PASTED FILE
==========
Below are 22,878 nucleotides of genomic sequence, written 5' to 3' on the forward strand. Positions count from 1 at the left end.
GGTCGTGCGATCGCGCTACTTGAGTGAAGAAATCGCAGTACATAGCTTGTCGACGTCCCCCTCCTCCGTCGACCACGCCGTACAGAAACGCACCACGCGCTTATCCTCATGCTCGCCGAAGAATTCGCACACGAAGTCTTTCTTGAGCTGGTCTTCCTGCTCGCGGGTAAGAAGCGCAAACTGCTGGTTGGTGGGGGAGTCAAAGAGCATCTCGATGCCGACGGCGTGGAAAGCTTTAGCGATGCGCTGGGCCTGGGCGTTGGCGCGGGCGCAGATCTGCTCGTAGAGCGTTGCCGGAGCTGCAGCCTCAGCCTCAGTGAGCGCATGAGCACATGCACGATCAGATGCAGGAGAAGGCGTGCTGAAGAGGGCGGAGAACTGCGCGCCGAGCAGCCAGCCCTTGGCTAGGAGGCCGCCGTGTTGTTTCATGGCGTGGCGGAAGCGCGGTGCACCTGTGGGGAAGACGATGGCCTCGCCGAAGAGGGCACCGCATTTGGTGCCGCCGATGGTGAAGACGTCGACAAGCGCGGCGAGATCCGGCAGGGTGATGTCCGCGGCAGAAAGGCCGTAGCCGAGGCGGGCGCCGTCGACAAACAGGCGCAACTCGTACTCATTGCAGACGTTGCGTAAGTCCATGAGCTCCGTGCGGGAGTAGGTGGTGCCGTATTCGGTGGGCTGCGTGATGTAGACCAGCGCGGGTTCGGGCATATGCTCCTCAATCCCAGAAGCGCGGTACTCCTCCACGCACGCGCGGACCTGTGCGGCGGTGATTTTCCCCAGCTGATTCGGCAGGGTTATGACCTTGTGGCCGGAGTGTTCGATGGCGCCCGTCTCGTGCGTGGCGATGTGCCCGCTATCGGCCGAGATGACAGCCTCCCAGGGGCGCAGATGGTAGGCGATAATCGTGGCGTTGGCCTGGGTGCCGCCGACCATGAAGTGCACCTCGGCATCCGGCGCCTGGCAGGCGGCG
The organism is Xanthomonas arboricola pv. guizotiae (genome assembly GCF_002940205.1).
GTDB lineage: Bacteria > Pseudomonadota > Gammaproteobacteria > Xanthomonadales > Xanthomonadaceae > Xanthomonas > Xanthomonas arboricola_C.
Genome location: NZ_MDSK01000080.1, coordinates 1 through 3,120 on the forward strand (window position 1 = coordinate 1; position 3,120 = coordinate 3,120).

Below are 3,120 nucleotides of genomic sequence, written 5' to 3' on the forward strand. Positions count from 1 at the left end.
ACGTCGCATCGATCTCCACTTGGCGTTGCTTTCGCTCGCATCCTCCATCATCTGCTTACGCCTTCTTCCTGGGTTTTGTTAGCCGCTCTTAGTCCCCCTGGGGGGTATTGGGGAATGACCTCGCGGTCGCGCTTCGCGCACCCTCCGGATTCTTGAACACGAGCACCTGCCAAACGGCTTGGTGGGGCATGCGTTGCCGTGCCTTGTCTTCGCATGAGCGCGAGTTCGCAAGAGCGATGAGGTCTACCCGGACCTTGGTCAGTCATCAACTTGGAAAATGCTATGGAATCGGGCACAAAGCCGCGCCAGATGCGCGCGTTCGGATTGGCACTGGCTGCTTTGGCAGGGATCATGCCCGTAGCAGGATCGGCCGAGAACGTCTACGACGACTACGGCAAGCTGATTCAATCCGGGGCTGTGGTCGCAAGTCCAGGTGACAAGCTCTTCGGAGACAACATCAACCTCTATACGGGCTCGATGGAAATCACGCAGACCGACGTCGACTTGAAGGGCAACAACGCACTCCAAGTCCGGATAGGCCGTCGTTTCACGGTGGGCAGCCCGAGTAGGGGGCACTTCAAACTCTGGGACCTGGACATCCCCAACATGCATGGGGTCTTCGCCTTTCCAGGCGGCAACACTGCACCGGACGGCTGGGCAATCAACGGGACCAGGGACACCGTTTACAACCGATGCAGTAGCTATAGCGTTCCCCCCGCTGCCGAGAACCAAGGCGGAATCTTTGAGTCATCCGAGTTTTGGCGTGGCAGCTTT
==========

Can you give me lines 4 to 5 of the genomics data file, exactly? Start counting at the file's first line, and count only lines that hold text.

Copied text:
GTDB lineage: Bacteria > Pseudomonadota > Gammaproteobacteria > Xanthomonadales > Xanthomonadaceae > Xanthomonas > Xanthomonas arboricola_C.
Genome location: NZ_MDSK01000080.1, coordinates 1 through 3,120 on the forward strand (window position 1 = coordinate 1; position 3,120 = coordinate 3,120).